THE NEA BRIDGE by Phillip Alder
IF YOU NEED A PITCH, WATCH YOUR ENTRIES
P.G. Wodehouse, a prolific English author who spent a lot of his life on Long Island, had several unhappy experiences with aunts when he was young. He transferred this animosity to his books, including this passage from a Bertie Wooster and Jeeves novel: “There came from without the hoof-beats of a galloping relative, and Aunt Dahlia whizzed in.”
Bridge players — whether an aunt or an uncle or another relative — need entries for various reasons, including to cash winners, to take finesses and to draw trumps. In this deal, what is the critical entry card that allows South to make four spades after West leads the heart queen?
A simple Stayman sequence leads to four spades. (Note that a red-suit lead defeats three no-trump.)
South starts with four losers: one in each suit. The careless declarer wins trick one and immediately plays a trump. But then West can win with his ace and lead another heart (East being careful to complete a high-low to show his doubleton). Suddenly South cannot avoid going down one.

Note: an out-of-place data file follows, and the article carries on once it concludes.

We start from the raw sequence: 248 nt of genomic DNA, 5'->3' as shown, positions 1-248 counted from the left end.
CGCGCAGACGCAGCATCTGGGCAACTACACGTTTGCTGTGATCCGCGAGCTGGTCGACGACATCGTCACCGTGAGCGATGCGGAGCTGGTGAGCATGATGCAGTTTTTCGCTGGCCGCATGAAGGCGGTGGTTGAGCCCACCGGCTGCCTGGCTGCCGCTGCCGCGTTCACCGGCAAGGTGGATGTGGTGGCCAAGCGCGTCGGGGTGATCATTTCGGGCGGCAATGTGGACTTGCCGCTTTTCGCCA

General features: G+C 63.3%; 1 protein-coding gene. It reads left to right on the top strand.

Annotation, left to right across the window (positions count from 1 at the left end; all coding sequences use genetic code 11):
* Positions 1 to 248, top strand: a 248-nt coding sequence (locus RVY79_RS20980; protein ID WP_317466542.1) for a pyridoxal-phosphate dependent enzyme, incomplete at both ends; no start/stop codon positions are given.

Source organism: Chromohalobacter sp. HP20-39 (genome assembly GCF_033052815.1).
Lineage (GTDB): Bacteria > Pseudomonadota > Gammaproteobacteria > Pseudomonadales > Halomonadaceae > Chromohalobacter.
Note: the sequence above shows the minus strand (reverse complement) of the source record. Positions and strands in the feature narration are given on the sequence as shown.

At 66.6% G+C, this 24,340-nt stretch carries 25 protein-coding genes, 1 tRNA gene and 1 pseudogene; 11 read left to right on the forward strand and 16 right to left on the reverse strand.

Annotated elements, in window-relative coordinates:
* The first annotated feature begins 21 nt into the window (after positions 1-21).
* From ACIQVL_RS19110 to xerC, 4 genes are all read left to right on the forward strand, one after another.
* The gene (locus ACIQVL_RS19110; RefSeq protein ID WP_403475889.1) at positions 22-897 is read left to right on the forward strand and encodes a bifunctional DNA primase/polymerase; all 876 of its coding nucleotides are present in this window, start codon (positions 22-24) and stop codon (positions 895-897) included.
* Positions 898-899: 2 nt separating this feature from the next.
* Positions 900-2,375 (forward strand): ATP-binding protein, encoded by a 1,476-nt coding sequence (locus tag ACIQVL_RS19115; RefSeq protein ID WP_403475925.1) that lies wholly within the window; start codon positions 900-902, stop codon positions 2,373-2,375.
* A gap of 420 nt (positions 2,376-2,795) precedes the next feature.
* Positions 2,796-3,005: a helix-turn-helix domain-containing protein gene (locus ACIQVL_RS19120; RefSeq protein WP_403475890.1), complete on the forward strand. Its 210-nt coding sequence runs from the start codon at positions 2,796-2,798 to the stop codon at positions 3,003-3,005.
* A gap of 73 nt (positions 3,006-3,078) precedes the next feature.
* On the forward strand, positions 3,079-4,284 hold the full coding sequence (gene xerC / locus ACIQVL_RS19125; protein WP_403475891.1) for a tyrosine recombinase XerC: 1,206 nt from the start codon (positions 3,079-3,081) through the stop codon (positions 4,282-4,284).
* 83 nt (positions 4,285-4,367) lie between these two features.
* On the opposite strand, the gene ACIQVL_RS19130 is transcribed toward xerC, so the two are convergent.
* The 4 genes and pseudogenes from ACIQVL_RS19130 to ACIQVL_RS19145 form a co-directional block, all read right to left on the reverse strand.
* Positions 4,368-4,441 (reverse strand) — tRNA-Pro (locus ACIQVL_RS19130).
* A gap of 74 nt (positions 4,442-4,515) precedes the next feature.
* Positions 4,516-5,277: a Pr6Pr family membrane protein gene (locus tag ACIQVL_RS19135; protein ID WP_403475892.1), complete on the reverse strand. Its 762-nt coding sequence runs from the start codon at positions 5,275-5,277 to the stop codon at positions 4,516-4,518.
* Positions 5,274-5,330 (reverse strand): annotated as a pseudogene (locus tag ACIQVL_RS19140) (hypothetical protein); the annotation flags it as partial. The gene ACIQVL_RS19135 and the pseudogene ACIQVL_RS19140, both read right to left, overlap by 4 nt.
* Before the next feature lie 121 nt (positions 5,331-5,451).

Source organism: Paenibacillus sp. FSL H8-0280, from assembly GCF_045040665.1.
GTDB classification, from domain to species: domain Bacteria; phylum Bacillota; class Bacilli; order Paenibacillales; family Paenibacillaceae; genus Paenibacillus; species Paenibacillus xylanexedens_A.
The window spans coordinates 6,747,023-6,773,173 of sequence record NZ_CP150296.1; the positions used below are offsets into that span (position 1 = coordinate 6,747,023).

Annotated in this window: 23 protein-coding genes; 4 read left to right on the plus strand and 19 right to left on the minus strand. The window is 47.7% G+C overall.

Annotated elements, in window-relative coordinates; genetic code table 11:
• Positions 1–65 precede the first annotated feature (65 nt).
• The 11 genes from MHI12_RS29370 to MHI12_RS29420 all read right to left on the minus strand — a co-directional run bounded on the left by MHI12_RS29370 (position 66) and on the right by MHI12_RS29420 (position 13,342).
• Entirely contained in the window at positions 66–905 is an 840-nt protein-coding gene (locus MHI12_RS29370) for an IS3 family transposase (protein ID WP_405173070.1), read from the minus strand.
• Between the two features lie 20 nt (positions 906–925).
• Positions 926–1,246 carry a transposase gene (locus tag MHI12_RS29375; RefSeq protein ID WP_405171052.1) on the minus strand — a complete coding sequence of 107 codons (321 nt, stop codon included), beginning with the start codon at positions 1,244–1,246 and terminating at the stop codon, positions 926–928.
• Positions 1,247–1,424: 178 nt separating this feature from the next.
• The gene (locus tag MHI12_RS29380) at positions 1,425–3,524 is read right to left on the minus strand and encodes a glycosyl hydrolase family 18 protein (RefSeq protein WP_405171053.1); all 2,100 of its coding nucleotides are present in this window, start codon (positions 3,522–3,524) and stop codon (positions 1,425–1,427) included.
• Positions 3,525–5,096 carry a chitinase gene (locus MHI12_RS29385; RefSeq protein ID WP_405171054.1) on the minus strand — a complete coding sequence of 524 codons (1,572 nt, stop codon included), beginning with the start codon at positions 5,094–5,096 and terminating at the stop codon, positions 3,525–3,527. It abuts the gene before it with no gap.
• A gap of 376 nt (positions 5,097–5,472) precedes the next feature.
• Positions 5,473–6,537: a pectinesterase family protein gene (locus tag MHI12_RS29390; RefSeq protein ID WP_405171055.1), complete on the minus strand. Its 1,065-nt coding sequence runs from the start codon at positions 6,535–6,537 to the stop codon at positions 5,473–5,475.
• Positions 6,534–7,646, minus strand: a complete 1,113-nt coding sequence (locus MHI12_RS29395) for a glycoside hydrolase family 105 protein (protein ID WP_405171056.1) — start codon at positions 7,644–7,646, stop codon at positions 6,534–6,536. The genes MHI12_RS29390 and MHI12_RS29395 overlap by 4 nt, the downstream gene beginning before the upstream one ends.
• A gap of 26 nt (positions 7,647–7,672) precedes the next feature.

The more thoughtful declarer realizes that he must eliminate the heart loser before touching trumps. And once the diamond ace has been dislodged, he can discard two hearts from the board. But he must be careful to win the first trick with dummy’s king. South then calls for the diamond six. East wins and returns the heart five, but declarer takes that with his carefully conserved hand entry, the heart ace, and cashes his two diamond winners, discarding dummy’s remaining hearts. Finally, with only three losers, he plays on trumps.